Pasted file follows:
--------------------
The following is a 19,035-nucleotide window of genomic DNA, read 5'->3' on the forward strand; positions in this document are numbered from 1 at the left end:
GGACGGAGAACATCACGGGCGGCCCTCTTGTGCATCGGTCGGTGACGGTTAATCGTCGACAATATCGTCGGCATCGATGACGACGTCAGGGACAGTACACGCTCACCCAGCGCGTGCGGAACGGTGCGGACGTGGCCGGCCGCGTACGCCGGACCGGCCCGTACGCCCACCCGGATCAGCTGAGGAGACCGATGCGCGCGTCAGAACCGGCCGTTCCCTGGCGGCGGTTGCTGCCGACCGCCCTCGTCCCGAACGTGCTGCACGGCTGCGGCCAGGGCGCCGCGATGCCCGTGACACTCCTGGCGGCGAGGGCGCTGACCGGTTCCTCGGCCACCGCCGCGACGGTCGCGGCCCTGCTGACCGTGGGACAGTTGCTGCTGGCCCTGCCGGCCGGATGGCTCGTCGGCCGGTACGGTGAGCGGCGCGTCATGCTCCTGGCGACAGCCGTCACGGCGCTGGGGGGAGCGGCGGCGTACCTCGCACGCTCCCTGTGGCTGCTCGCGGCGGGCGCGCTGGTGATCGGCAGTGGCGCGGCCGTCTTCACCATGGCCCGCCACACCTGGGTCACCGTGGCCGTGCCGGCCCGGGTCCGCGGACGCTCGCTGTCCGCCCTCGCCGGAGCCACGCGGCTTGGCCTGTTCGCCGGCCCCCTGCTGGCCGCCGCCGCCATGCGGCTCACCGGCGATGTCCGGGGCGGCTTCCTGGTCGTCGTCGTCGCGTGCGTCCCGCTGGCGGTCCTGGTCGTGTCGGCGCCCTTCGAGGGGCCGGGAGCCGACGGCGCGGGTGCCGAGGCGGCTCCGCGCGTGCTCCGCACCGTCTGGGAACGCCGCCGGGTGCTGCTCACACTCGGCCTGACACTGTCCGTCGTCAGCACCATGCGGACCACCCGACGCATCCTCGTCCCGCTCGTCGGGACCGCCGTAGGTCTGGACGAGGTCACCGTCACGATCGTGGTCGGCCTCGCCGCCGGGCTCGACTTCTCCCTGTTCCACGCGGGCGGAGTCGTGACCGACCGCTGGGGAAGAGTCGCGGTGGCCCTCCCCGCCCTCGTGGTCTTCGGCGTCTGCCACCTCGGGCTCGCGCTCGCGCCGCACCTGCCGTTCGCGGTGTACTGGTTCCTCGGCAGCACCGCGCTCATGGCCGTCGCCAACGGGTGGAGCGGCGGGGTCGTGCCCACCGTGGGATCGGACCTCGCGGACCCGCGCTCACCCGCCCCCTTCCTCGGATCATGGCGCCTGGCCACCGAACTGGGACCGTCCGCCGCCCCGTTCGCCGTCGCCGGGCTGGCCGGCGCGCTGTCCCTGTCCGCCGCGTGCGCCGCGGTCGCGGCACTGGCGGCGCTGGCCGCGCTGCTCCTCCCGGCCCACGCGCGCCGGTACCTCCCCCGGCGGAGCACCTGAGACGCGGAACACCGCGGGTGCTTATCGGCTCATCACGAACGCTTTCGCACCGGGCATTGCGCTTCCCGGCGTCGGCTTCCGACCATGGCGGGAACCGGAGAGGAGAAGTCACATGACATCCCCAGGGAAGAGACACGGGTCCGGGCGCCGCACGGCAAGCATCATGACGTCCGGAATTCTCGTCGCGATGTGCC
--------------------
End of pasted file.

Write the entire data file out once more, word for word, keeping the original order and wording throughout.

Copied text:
The following is a 19,035-nucleotide window of genomic DNA, read 5'->3' on the forward strand; positions in this document are numbered from 1 at the left end:
GGACGGAGAACATCACGGGCGGCCCTCTTGTGCATCGGTCGGTGACGGTTAATCGTCGACAATATCGTCGGCATCGATGACGACGTCAGGGACAGTACACGCTCACCCAGCGCGTGCGGAACGGTGCGGACGTGGCCGGCCGCGTACGCCGGACCGGCCCGTACGCCCACCCGGATCAGCTGAGGAGACCGATGCGCGCGTCAGAACCGGCCGTTCCCTGGCGGCGGTTGCTGCCGACCGCCCTCGTCCCGAACGTGCTGCACGGCTGCGGCCAGGGCGCCGCGATGCCCGTGACACTCCTGGCGGCGAGGGCGCTGACCGGTTCCTCGGCCACCGCCGCGACGGTCGCGGCCCTGCTGACCGTGGGACAGTTGCTGCTGGCCCTGCCGGCCGGATGGCTCGTCGGCCGGTACGGTGAGCGGCGCGTCATGCTCCTGGCGACAGCCGTCACGGCGCTGGGGGGAGCGGCGGCGTACCTCGCACGCTCCCTGTGGCTGCTCGCGGCGGGCGCGCTGGTGATCGGCAGTGGCGCGGCCGTCTTCACCATGGCCCGCCACACCTGGGTCACCGTGGCCGTGCCGGCCCGGGTCCGCGGACGCTCGCTGTCCGCCCTCGCCGGAGCCACGCGGCTTGGCCTGTTCGCCGGCCCCCTGCTGGCCGCCGCCGCCATGCGGCTCACCGGCGATGTCCGGGGCGGCTTCCTGGTCGTCGTCGTCGCGTGCGTCCCGCTGGCGGTCCTGGTCGTGTCGGCGCCCTTCGAGGGGCCGGGAGCCGACGGCGCGGGTGCCGAGGCGGCTCCGCGCGTGCTCCGCACCGTCTGGGAACGCCGCCGGGTGCTGCTCACACTCGGCCTGACACTGTCCGTCGTCAGCACCATGCGGACCACCCGACGCATCCTCGTCCCGCTCGTCGGGACCGCCGTAGGTCTGGACGAGGTCACCGTCACGATCGTGGTCGGCCTCGCCGCCGGGCTCGACTTCTCCCTGTTCCACGCGGGCGGAGTCGTGACCGACCGCTGGGGAAGAGTCGCGGTGGCCCTCCCCGCCCTCGTGGTCTTCGGCGTCTGCCACCTCGGGCTCGCGCTCGCGCCGCACCTGCCGTTCGCGGTGTACTGGTTCCTCGGCAGCACCGCGCTCATGGCCGTCGCCAACGGGTGGAGCGGCGGGGTCGTGCCCACCGTGGGATCGGACCTCGCGGACCCGCGCTCACCCGCCCCCTTCCTCGGATCATGGCGCCTGGCCACCGAACTGGGACCGTCCGCCGCCCCGTTCGCCGTCGCCGGGCTGGCCGGCGCGCTGTCCCTGTCCGCCGCGTGCGCCGCGGTCGCGGCACTGGCGGCGCTGGCCGCGCTGCTCCTCCCGGCCCACGCGCGCCGGTACCTCCCCCGGCGGAGCACCTGAGACGCGGAACACCGCGGGTGCTTATCGGCTCATCACGAACGCTTTCGCACCGGGCATTGCGCTTCCCGGCGTCGGCTTCCGACCATGGCGGGAACCGGAGAGGAGAAGTCACATGACATCCCCAGGGAAGAGACACGGGTCCGGGCGCCGCACGGCAAGCATCATGACGTCCGGAATTCTCGTCGCGATGTGCC